Monday, September 27, 2010

The other side of fundamentalist religious oppression

As Barbara notes here, one component of it is a fear of losing one's self - but there is another component. And it's a type of hubris, greed, and narcissism, based on a denial of a fundamental self-evident observation of  human behavior in the human condition, as succinctly put by R. D. Laing:

I see you, and you see me. I experience you, and you experience me. I see your behaviour. You see my behaviour. But I do not and never have and never will see your experience of me. Just as you cannot "see" my experience of you. My experience of you is not "inside" me. It is simply you, as I experience you. And I do not experience you as inside me. Similarly, I take it that you do not experience me as inside you.
"My experience of you" is just another form of words for "you-as-l-experience-you", and "your experience of me" equals "me-as-you-experience-me". Your experience of me is not inside you and my experience of you is not inside me, but your experience of me is invisible to me and my experience of you is invisible to you.


I cannot experience your experience. You cannot experience my experience. We are both invisible men. All men are invisible to one another. Experience used to be called The Soul. Experience as invisibility of man to man is at the same time more evident than anything. Only experience is evident. Experience is the only evidence.

We can take "experience"  for Buddhist purposes to mean one's own collection of the 5 aggregates and the various forms of consciousness.  When I declare that your experience invalid because of either my experience or some external to both of our experiences (such as somebody's opinion of "scripture" or  what someone was told "God's intention" or "God's words" were, this is a statement against your very being.  In the case where either of us are citing something external to invalidate both of our experiences, this is a statement directed against both of us.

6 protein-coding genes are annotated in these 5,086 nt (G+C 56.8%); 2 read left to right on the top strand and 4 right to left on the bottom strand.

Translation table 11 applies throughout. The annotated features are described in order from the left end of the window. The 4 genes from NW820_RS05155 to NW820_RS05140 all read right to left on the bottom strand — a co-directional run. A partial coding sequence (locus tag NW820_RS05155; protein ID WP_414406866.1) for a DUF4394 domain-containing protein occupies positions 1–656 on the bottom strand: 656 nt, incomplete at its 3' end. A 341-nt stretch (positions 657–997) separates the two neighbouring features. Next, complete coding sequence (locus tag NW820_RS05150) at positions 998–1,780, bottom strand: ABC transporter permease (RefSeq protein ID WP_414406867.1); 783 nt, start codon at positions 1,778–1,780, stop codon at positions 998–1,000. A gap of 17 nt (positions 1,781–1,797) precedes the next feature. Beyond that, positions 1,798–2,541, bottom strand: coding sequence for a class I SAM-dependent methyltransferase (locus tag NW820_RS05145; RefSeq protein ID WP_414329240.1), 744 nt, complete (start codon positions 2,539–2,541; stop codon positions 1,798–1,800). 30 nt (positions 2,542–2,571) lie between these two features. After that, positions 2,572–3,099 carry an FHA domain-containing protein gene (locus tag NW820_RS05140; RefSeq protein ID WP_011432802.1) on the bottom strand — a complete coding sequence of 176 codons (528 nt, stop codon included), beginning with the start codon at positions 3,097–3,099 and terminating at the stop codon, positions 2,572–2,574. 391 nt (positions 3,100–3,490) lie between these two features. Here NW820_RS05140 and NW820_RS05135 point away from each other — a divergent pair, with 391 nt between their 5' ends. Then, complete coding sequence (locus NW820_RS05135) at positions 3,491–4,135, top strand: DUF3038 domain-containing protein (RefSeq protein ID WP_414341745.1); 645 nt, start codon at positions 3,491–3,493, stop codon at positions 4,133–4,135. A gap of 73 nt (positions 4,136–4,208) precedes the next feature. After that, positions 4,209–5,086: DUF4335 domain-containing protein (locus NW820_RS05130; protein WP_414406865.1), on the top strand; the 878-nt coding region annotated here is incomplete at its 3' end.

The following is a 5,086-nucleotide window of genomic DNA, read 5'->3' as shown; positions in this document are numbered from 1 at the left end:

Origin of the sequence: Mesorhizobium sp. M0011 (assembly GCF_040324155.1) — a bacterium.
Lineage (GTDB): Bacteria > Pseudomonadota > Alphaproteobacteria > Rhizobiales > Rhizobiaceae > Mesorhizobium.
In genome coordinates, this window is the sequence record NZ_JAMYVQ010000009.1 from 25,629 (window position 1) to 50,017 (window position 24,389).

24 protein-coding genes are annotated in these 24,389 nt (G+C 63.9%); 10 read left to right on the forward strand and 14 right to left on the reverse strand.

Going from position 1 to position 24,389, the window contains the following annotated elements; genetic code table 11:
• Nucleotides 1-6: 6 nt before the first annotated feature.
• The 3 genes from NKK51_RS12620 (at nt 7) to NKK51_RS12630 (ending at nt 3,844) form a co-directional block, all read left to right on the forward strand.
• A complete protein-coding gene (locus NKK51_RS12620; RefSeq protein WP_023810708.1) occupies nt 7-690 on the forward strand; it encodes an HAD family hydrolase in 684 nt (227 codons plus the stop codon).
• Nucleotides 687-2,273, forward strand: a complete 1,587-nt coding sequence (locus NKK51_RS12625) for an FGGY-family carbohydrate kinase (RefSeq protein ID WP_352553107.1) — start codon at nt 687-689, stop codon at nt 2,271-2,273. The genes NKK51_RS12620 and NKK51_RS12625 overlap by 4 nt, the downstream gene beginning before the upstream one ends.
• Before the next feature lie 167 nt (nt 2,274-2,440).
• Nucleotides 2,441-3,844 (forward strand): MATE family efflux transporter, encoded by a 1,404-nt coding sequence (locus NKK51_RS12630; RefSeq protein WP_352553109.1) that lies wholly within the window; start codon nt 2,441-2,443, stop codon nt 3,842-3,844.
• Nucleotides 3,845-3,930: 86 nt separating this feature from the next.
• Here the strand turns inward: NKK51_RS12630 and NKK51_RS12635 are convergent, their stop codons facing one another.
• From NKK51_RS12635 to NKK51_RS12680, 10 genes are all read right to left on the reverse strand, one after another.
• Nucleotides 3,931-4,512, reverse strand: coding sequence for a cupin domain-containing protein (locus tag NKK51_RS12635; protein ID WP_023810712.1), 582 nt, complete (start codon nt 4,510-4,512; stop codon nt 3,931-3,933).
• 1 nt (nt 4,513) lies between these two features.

Although we can "see areas light up in the brain" corresponding to all kinds of human thoughts, feelings, emotions, hallucinations, volitions and sensations, these can never be the equivalent if any person actually experiencing those thoughts, feelings, sensations, emotions, hallucinaitons, and volitions.

Despite what I have experienced in my life, I  really don't have a clue as to why Lindsay Lohan  is messed up, or what makes a fundamentalist tick,  what's in Eddie Long's brain, or any of a thousand other such questions.  Only the principals know what's in their hearts and minds. True, there is empathy and compassion, but this empathy and compassion is counterfeit if it does not take into account that what another is experiencing is really experienced..
It is this invalidation of others that is the beginning of all kinds of religious exploitation, and all the big religions have done it from time to time.  I practice Buddhism in part because by placing the issues with regard to the Way on the individual, at least in my school, much of this harm can be avoided.  And that's another reason, as I say, that such practices are the last best hope for religion. Maybe Taoism and Jainism are too.


Chana said...

Hey what can you do? Life is messy! :) Many think it is suffering in the end, and there is not a whole lot you can DO about it. Maybe there is a clue in that last statement. Stop doing anything about it. It is in the assumtions you mentioned in your post that most communication and understanding go "bad". Maybe it is the guilt we feel about not being perfect, or performance anxiety about not living up the standards we set for ourself, but in any case to stop and wonder about our behavior just makes it worse. Buddhism to a great extent has become a self-improvemnet game, an extension of the Oprah Winfrey show. A pop culture, that is cool because it is unique and non-Christian. :) Sometimes it is best to ask yourself...."who is noticing."

Mumon said...

Chana, one thing we can do, as I think you suggest is notice when we are "trying to do our experiencing for others," or when others are attempting that gambit with us.